Few sonnets from this (or, really, any) period unfold in a single sentence with no stops. But maybe the most surprising thing about this poem’s syntax is that, if you yield to it and simply read, it doesn’t present any real difficulty. Even if you don’t always feel sure of the syntactical relations, the phrases are all of a piece, and the material itself is simple enough to help prevent misreading. The description ensures that you get a bright, clear picture of these groves. Then the propulsive syntax and enjambment actually determine the effect of these cheerful details on the reader. The meter is very regular, and the rhythm, though it’s expressively modulated, doesn’t do much to challenge the alternating flow of accented and unaccented syllables. The masterful handling of the poem’s rhythms also adds to its headlong movement. I think it’s important to recognize, as contemporary readers, that the poem’s impressive volubility and nuance evaporate if you pay too much attention to the superficial reminders of artifice: initial caps, linebreaks, indentations highlighting rhyme and meter, stanza, and sonnet form. If you’re distracted by the regular meter and line from hearing the poem’s natural rhythmic features—its shifting pauses, light beats (like “and,” in line 9) and heavy offbeats (like “Mixt,” in line 2), enjambments, and all the various combinations of these—then you might try reading the poem aloud, this way:

You well-compacted groves, whose light and shade, mixed equally, produce nor heat nor cold either to burn the young or freeze the old, but to one even temper being made, upon a green embroidering through each glade an airy silver and a sunny gold, so clothe the poorest that they do behold themselves in riches which can never fade, while the wind whistles and the birds do sing, while your twigs clip, and while the leaves do friss, while the fruit ripens which those trunks do bring, senseless to all but love, do you not spring pleasure of such a kind as truly is a self-renewing vegetable bliss?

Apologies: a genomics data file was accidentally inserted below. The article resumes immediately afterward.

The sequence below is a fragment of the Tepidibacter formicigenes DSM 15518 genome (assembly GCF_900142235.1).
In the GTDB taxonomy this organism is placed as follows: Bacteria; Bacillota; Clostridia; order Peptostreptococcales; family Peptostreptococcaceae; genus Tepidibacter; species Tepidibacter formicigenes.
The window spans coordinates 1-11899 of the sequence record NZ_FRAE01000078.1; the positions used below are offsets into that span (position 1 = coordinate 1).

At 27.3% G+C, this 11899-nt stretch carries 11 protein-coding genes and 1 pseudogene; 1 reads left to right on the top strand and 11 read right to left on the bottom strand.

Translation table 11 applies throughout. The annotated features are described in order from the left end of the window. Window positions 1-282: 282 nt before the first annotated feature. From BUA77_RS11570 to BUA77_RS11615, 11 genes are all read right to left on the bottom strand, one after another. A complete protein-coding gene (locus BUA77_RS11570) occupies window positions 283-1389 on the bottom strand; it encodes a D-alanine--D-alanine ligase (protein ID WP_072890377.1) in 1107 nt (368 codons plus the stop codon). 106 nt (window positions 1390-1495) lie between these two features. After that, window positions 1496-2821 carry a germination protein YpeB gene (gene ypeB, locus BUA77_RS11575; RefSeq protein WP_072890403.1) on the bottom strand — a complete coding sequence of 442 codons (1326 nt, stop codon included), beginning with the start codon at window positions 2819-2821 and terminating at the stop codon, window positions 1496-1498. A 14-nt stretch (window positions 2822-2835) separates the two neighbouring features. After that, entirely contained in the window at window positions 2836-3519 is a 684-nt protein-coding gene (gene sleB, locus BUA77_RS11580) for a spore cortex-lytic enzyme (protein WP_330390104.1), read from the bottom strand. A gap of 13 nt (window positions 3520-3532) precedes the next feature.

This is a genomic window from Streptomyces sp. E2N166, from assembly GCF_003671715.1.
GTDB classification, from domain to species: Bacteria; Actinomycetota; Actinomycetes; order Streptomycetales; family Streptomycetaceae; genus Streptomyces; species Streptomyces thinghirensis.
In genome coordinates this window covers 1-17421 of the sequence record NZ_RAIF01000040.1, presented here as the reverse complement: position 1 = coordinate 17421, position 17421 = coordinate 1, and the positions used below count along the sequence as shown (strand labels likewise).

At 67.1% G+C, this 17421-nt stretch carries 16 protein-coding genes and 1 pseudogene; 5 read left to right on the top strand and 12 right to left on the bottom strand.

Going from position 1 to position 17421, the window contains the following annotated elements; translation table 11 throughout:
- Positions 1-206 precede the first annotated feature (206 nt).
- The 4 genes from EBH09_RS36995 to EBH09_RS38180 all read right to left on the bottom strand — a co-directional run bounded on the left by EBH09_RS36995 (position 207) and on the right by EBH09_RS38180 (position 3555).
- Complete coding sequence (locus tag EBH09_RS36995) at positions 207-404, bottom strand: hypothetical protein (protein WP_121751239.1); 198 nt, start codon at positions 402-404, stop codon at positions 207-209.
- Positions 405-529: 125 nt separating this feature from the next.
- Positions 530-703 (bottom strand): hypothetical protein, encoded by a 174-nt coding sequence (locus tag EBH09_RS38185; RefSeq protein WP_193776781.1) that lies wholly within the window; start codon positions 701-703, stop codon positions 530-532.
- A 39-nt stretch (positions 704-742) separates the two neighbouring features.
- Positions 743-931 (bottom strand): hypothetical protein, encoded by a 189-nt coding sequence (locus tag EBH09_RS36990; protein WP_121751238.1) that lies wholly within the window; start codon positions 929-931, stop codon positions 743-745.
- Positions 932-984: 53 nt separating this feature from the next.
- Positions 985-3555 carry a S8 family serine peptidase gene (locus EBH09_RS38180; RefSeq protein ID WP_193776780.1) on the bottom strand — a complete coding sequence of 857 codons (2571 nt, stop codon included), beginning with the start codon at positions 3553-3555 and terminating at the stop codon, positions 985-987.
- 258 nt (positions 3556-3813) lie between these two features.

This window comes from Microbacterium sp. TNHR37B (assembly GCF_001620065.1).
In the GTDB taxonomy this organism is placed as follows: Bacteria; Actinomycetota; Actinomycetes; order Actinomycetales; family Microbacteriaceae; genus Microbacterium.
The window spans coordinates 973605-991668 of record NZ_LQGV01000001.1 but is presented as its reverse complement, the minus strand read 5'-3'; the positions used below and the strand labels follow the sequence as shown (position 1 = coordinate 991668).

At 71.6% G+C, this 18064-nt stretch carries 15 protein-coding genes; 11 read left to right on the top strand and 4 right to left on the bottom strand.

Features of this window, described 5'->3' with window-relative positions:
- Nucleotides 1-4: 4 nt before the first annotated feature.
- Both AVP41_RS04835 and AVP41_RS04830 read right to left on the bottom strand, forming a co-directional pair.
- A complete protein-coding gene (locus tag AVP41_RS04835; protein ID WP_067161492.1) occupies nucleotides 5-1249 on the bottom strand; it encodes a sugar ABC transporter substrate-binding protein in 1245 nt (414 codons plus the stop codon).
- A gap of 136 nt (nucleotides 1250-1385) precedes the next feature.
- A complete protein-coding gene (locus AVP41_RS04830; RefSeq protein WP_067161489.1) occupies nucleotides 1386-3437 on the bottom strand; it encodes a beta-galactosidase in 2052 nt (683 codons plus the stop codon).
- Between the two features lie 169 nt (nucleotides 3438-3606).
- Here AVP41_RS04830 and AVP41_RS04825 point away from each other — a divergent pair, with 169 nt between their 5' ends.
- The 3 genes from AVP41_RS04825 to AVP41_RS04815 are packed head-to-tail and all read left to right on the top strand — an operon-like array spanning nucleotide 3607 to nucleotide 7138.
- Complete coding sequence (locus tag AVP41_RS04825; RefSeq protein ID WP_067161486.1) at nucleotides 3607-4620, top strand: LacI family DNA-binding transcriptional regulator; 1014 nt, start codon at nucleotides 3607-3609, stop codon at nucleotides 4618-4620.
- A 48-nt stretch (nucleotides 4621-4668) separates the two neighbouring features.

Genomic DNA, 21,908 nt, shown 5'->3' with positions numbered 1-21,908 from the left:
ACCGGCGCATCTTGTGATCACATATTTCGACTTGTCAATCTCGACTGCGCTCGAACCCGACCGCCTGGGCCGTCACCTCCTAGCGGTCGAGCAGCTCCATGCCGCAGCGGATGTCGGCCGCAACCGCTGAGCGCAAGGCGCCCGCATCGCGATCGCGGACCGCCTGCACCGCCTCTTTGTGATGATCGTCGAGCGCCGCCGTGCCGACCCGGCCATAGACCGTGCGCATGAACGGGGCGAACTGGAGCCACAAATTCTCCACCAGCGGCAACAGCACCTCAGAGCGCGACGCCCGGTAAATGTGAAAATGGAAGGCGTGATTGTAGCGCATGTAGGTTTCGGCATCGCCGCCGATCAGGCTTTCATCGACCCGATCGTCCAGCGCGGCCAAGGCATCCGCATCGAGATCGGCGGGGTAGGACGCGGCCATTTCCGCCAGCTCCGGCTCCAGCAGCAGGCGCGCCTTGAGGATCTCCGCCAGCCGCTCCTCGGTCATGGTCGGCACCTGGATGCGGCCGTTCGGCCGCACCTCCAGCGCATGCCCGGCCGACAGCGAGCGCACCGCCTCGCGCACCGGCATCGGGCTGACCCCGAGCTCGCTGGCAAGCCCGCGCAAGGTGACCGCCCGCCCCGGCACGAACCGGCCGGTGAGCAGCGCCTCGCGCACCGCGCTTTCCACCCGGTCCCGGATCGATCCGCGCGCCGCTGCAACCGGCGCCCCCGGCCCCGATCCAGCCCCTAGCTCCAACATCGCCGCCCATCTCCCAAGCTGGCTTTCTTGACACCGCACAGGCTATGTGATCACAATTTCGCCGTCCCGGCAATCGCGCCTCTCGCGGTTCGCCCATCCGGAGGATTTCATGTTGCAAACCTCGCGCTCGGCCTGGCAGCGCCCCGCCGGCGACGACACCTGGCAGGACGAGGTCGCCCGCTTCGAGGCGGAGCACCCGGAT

You might be wondering by what principle, exactly, Baron Cherbury knows that a pretty grove belonging to a French duke might be considered an eternal treasure even by “the poorest,” unless possibly he asked one of the tenants compelled by the Duke de Montmorency to carry his bread and cheese when he went hunting. But unlike many aristocrats, Cherbury didn’t waste all his time playing draughts. Instead, he worked hard to distinguish himself as a diplomat, a (genuinely important) religious philosopher, and a poet, among other things. And this poem is nothing if not earnest. Even if the man was a hypocrite, that doesn’t mean he was wrong about the widespread joy many humans take in natural beauty, which seems to be reparative, and which certainly can transcend even deep human divisions. It’s hard for me not to think of Rilke, too, visited outside another European castle by a terrifying angel, and hard not to read into the poem a similar kind of manic visionary quality.

The Castle of Merlow, now Château de Mello, is used today as a venue for business conferences and seminars. The Web site promises that its central building, La Forteresse, “can accommodate your large teams for international training,” though it would probably work just as well, if, like Cherbury, you visited in order to escape the Plague. And when their business is done, the businesspeople are invited to “relax among the charm and romance” of the Orangerie, “whether in the park under the centuries-old trees or in the 500-square-meter Balnaea.” Balnaea is a chain of sports and wellness facilities.



About Joshua Mehigan:
Joshua Mehiganís second book, Accepting the Disaster (Farrar, Straus and Giroux), was cited as a best book of 2014 in The New York Times Book Review and The TLS. His poems have appeared in periodicals including The New Yorker, The Paris Review, and Poetry, which awarded him its 2013 Levinson Prize. He teaches creative writing at the College of Staten Island, and for Brooklyn Poets, a literary nonprofit.  He is the recipient of fellowships from the Guggenheim Foundation (2015) and the National Endowment for the Arts (2011).